We’re not in a Golden Age of Television. We’re in a Gilded Age of Television, an era that professes a greatness that masks the numerous issues that are facing the TV landscape. There is great television out there – from Mad Men and Breaking Bad, to Community and Happy Endings, to even shows like My Little Pony and Adventure Time and Regular Show. It’s stuff I truly enjoy watching, but even with this sample we can see how the “macronarratives” lean towards the heterosexual, WASP vision of the world.  (Yes, even MLP – Take a look at the comments section on Youtube for any showing of the episode “Over a Barrel.” And I know that a Youtube comment section is the seventh level of hell, but I still recommend looking because it did foster a debate worth having.)

The issue, as I see it, has always been concerning auteur theory, an ideal but extremely flawed method of thinking about collaborative forms of art that ties distinctive styles and techniques to a singular person. In the broadest form, it’s a fine way of thinking about film or TV, but over the years the inherent flaws of auteur theory – the danger of discounting those “other people” who worked on the film; the limits of tying inherently “free” techniques to one (often straight, male, white, and American) person; disparaging different forms, styles, ideas, and media as having intellectual merit over others – completely fell by the wayside. Critics were careful to note these problems at the beginning of auteur theory formulation; now, it’s as if these dangers were mere trifles. There are those creators that are defined “great” and those that aren’t, and it’s odd that those “great” people are mostly, well, similar to their physical and sexual traits, defined within intellectual paradigms.

Nothing represents that most distinctly then Roger Ebert’s takedown (and subsequent non-apology) of video games as art. It’s not that I agree or disagree with him, but it’s sad, borderline embarrassing, how Ebert frames his argument, then follows all that up with some arbitrary poll when his readers can vote whether they would rather play a game or read Huckleberry Finn. As if this whole thing amuses him, the masses of people with their over-the-top and implied-uneducated-and-therefore-unworthy opinions, because of course he’d never actual, maybe, sort of, kind of, think about the issue a little. This is the modern form of criticism. It’s no longer informative, debatable, self-aware, and cautious; it’s direct, declarative, non-ironic, and bold.

And even in regards to Murray’s misappropriated essay from above, after the general disappointment and backlash against it late in the comments section, you would think there would be some sort of re-thinking of the approach the issue of “micronarrative” representation over at the AVClub and in criticism in general. But in a recent Girls review, head editor Todd VanDerWerff posts the following comment in response to the continuing Girls backslash:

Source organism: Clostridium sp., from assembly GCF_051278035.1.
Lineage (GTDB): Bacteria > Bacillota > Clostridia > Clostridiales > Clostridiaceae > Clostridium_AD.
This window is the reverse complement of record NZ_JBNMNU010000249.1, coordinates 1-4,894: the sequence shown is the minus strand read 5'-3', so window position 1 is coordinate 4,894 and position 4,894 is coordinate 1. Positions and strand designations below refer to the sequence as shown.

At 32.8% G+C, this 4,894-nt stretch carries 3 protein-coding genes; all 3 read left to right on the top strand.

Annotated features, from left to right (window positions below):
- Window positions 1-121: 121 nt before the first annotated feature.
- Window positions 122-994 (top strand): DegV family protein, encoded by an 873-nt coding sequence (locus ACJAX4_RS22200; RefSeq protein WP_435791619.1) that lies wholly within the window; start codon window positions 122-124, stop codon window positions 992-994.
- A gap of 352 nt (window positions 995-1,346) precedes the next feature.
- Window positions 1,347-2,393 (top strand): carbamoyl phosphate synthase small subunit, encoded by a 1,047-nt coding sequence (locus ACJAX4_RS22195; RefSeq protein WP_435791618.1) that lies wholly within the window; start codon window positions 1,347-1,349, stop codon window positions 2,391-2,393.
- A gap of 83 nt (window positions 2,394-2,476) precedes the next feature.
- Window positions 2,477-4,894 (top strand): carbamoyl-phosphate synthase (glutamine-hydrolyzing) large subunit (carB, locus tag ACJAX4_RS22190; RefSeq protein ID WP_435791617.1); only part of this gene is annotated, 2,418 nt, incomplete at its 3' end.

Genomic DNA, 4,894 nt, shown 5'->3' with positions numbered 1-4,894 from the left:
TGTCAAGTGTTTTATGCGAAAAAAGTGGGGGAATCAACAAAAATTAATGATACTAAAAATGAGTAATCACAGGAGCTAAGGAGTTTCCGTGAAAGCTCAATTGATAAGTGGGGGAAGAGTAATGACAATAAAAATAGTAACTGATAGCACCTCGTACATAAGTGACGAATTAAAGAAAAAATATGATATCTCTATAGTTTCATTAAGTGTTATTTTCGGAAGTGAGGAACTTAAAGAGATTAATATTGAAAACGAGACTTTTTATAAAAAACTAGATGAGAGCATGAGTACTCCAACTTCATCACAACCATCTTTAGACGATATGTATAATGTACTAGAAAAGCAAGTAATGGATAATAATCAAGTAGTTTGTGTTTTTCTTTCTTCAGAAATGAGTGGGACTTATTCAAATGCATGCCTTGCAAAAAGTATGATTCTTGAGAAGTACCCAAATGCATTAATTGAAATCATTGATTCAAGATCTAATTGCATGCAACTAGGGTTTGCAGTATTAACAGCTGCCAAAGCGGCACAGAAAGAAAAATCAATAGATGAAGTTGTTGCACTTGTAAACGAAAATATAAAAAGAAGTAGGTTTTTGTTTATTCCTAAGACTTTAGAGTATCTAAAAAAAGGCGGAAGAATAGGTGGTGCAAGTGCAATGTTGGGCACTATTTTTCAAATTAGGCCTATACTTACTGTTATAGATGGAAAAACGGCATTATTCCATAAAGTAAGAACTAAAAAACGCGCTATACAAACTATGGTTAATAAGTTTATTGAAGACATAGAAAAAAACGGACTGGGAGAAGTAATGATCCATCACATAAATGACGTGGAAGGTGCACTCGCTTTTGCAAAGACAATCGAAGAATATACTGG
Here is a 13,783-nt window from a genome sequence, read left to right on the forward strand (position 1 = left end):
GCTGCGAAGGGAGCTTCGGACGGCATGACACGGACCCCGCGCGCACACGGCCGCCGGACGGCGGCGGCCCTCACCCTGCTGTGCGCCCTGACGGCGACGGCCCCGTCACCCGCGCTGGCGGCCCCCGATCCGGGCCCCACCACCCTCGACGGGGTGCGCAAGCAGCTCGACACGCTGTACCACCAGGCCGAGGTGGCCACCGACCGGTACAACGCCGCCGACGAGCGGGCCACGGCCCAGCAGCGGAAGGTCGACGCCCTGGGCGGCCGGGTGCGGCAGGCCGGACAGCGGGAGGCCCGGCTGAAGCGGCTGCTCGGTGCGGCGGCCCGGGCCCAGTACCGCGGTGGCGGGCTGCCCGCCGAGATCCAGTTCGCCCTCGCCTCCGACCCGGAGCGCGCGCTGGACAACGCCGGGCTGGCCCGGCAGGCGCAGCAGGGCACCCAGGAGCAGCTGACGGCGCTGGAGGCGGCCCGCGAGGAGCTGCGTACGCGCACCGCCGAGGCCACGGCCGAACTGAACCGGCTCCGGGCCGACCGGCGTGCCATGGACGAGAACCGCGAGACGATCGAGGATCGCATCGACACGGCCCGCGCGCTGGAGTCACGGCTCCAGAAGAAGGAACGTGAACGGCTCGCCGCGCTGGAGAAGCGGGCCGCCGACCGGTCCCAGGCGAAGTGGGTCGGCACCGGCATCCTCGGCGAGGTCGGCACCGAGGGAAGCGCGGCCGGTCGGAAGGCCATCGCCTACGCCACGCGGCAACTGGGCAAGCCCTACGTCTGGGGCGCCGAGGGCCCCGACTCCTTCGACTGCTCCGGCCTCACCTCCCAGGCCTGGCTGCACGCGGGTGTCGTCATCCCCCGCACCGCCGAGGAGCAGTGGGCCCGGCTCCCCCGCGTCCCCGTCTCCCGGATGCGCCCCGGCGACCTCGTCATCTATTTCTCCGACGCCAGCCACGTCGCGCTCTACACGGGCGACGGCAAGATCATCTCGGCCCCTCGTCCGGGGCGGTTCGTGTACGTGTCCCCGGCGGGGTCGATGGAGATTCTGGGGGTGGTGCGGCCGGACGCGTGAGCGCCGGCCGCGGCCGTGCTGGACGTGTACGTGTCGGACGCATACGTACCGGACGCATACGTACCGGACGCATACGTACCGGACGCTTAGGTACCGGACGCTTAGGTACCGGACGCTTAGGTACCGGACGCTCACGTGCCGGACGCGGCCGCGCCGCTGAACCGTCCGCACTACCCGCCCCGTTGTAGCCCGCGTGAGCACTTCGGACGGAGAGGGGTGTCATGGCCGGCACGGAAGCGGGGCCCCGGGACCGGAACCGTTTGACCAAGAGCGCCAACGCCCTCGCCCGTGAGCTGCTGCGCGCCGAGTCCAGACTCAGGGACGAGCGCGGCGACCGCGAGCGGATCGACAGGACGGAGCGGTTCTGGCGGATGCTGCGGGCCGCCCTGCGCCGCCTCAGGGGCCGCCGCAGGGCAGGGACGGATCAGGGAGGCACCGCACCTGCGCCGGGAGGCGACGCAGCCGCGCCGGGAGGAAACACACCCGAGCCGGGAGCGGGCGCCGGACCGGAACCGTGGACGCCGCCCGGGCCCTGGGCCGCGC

“People seem completely unwilling to extend this show even an inch of intellectual/critical charity, as if every minor deviation from their own reality on the part of the show’s reality is somehow a huge failure. It’s just fucking wearying.”

Which threw that idea out the window. (Which goes doubly so for this screed on a recent Girls review, at least the second half of it.)

I know Todd and met him a few times in New York and in Los Angeles. He is a very nice person and definitely has a solid head on his shoulders. I’m pretty sure he didn’t mean to come off glib or dismissive, but hearing “it’s just fucking wearying” is irritating. As if we’re supposed to, once again, follow that auteur theory road that Dunham is a part of, and play their game of television art and be satisfied, because those who don’t or refuse to or even have legit reasons for their dislike is “wearying”. Poor Todd and critics like him, forced to think maybe other people have a point.

This, I believe, is the inherent reason to the internet’s backlash to people like Ebert or to shows like Girls or to places like Cartoon Brew. They simply do not, or in many cases will not, acknowledge the flaws in their criticisms or attempt to explore, legitimately, the criticisms of other places. They will not participate in those debates in any meaningful fashion; not to say they need to at every single occasion, but it’s that they don’t even bother. I have my issues with people like Jim Sterling at Destructoid or Penny Arcade’s Tycho Brahe (aka Jerry Holkins) or Kevin Smith, but their willingness to mix it up with the average person and willingness to explore ideas garners more points from me (and most of the internet) than most critics these days.

If more critics fall to honestly explore the problems with modern television (well, in entertainment across the board), then this Gilded Age will only grow worse, these opinions will become “rules,” and criticism will no longer be the critical thinking/exploration method like the days of old, but the biased preference of “universal” rigidity of today – which is really, really male, straight, and white.